The World Economic Forum’s Future of Jobs report and Mercer’s Global Talent Trends report both indicate that reskilling will be a fundamental need for the future workforce. Tied to future of work, 73 million jobs that will likely be displaced but the good news is that 133 million new jobs are projected to emerge by 2022.
In a world like this, I often ask myself, “how do I prepare myself for the new jobs being created?” Below are key strategies I’ve gleaned through my own experience as a marketing professional.
- Acknowledge that the skillset needed will be different: Demand is rising for technology skills, creativity, collaboration, critical thinking, active listening and the ability to work with others. In fact, in marketing, soft skills are perceived to be far more important than hard skills, especially in working in dynamic, diverse environments where creative thinking and initiative remain essential.
- Hone your analytical skills: Analytics are gaining ground. It’s nearly impossible to think of an area where analytics haven’t yet taken the main stage. Serena Williams’ coach, Patrick Mouratouglu, was one of the first tennis coaches to analyze where an opponent would be most likely to place a serve or hit a shot from crosscourt. Armed with this data, Serena improved her tennis game tremendously over the years. This video, by Mercer’s Workforce Sciences Institute founder Haig Nalbantian, is a great source for learning why analytics are important today, and will continue to be in the future.
- Build on your fundamentals: The UX/UI profession is fairly new to the scene. It won’t be long before new jobs like these that combine art and design will emerge. As individuals, often we know our strengths and where our interest lies. So how can we take a step back to discover what more we can do with our skills? It’s important to apply feedback as well. What are others telling you you’re good at? How can you take those skills to the next level? Can you apply your strengths to your daily job? I think we all can — it’s just a matter of tuning into our core strengths to step into the best version of ourselves.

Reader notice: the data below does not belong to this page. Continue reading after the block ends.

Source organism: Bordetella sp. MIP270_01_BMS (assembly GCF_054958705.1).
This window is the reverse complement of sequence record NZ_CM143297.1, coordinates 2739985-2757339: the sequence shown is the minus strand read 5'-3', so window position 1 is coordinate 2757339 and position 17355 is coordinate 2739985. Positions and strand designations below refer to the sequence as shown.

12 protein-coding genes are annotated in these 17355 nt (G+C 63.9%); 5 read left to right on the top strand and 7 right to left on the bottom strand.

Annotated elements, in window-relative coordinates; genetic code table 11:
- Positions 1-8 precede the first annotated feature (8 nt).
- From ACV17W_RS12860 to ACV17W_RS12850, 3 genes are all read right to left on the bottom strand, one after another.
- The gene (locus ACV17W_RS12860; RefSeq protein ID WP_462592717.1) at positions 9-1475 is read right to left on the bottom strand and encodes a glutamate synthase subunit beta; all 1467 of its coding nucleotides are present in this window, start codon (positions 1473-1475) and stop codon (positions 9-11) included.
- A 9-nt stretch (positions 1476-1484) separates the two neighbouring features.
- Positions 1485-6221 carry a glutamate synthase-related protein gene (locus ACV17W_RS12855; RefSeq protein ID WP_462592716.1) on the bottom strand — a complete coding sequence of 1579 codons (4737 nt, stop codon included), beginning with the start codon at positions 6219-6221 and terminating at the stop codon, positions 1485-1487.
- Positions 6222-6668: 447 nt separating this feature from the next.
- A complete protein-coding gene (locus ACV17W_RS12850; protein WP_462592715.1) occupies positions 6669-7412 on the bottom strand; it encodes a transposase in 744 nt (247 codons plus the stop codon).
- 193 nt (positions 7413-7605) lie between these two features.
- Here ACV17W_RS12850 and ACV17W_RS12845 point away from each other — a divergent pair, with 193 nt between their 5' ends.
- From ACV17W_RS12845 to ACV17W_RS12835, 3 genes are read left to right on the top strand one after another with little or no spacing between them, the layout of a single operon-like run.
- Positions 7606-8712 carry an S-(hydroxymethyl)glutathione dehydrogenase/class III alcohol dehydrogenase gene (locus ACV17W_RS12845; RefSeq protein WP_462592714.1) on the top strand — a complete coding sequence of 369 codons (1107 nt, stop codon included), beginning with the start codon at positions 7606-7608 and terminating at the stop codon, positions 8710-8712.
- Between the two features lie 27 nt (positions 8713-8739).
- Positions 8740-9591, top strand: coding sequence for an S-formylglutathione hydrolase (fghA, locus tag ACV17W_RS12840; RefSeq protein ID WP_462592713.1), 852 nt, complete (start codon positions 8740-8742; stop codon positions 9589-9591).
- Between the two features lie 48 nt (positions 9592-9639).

- Take on opportunities to learn new skills: Right now, 55% of companies are doing some kind of reskilling to prepare for the future of work. In fact, two of the top demands employees have in curating their careers are to be given the opportunity to grow, and to be provided with ongoing learning opportunities. As employees, we want to learn more. We want to develop ourselves. My biggest learning experience came from being a mobile employee. This experience taught me a lot about change management and adapting to new environments and challenges. If given the opportunity to try something new or make a change, don’t think twice. There is no better way to challenge yourself than getting out of your comfort zone.
- Own your own career, with mentors on your side: Often times we wait for our managers, or for a magic wand to appear, to direct us toward our next career journey. But in a world with a growing gig economy and a rising number of contingent workers, this more passive approach is quickly diminishing. Instead, we see employees taking on more and more responsibility for creating their own career paths. But even though independence can be a very appealing choice in guiding one’s career, having the support of mentors, and having colleagues to look up to, shouldn’t be minimized.
- Copy, improve and share: Rafael Nadal, another tennis great, once said in an interview, “The best advice I can give is to copy the best practice.” Ask yourself how you can leverage and build upon your colleagues’ successes. Learning from colleagues — from all generations and all levels in the organization — offers a quick win for everybody. When we’re all working toward the same goals with a “sharing” mindset, we can unlock the key to greater success.